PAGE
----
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Posted: Wed December 9th, 2009, 5:30 am
These are some of my favorite novels from the 19th Century.
Crime and Punishment
Far from the Madding Crowd
Tess of the dUrbervilles
Posted: Sat April 3rd, 2010, 5:34 am
"diamondlil" wrote:There is a big hole in my reading when it comes to the 19th century. I haven't read very much at all!
I haven't either. I am going to fix that now. The classics have their own TBR mountain now.
Starting out with Crime and Punishment.
Posted: Sat April 3rd, 2010, 8:28 am
Oh, yes, Dickens was bleak, too, but his stories usually have some sense of a happy ending - in a 'in spite of everything' kind of way. Hardy is the Leonard Cohen-without-the-music
of 19th century literature! Jude the Obscure??? Oh, no...this is just too unbearable!!
When he was a child, Hardy saw a hanged man left swinging from a gibbet in his village. That - and his obsession with architecture (which, I must confess, I find rather boring in his books) - seemed to hang over everything he wrote.
I know Dickens had a very difficult childhood and there is a great deal of the grotesque and hyperbole (not to mention, too many 'coincidences') in his books but he gets away with it because his characters are so unique and have their own phrases and mannerisms - right down to their names! - that they are still people we can relate to, today.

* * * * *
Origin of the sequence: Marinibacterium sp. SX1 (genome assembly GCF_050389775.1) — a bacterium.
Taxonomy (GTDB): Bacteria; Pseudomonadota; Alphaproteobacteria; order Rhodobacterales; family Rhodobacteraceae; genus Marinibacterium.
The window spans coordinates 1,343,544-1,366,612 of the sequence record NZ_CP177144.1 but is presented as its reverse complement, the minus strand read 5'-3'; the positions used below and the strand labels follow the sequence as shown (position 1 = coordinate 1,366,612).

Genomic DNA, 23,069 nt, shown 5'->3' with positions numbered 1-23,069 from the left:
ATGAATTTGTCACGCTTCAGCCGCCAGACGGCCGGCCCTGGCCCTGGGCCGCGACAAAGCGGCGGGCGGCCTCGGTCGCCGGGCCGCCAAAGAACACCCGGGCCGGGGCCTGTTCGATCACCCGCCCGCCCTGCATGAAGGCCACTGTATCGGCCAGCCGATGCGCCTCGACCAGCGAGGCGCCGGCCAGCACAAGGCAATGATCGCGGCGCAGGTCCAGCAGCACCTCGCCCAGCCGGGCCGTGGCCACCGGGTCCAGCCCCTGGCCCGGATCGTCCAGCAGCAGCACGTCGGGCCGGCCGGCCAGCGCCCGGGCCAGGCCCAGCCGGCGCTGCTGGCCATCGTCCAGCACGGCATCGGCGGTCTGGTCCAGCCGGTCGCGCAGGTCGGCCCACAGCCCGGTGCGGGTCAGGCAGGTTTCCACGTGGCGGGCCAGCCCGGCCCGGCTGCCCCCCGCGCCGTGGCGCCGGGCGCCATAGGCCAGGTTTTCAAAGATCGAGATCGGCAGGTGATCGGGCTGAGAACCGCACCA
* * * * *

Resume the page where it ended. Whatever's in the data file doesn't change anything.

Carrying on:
Emily Bronte...a completely different kettle of fish
...wow!! what a writer! What an amazing mind and spirit! I adore her poetry even more than her one amazing book!
Sorry I am coming to this thread rather late but I so so agree with the comment about Jude the Obscure and Leonard Cohen (very wrist-slashing). The BBC televised Jude years and years ago and which I watched faithfully to the end and nearly stuck my head in the oven. But didn't mind the Mayor of Casterbridge so much. I read these in my teens and a bit like D H Lawrence, I don't think I could read them again now.
I love Tolstoy and Anna Karennina is my favourite novel of all time but I was never really got on with Dostoyevski. I did enjoy the Turgenev novels which were a very much easier read.
Villette brings back unfortunate memories -- probably because it was a rather effective novel. However, did find the Lyn Reid Banks' Dark Quartet novels about all four Brontes rather good but haven't read them in years. I am not a particular fan of Elizabeth Gaskell, although I think it was her who wrote a reasonable biography of Charlotte Bronte. The BBC's adaptation of Cranford is rather delightful, however.
I am really keen to read Henry Esmond but finding it difficult to get hold of and am finding it difficult to read from PDF (but at least its free). I am also trying to find Devereux by Bulwer-Lytton as it has been recommended to me.
Posted: Sat April 3rd, 2010, 3:42 pm
Persuasion by Jane Austen -- I think it is my favourite of all her novels
Wives and Daughters and the Cranford stories by Elizabeth Gaskell
Jane Eyre (I suspect this one lands on everyone's list)
The Memoirs of Lady Hyeyeong -- the autobiography of a Korean crown princess.
I enjoyed Bleak House, but I don't know if I would think of it as a favourite.
I know there must be more...
Edit: oh my goodness, I forgot about the Russians! (hangs head in shame)
Anything -- I really do like Evgen Onegin and The Queen of Spades by Pushkin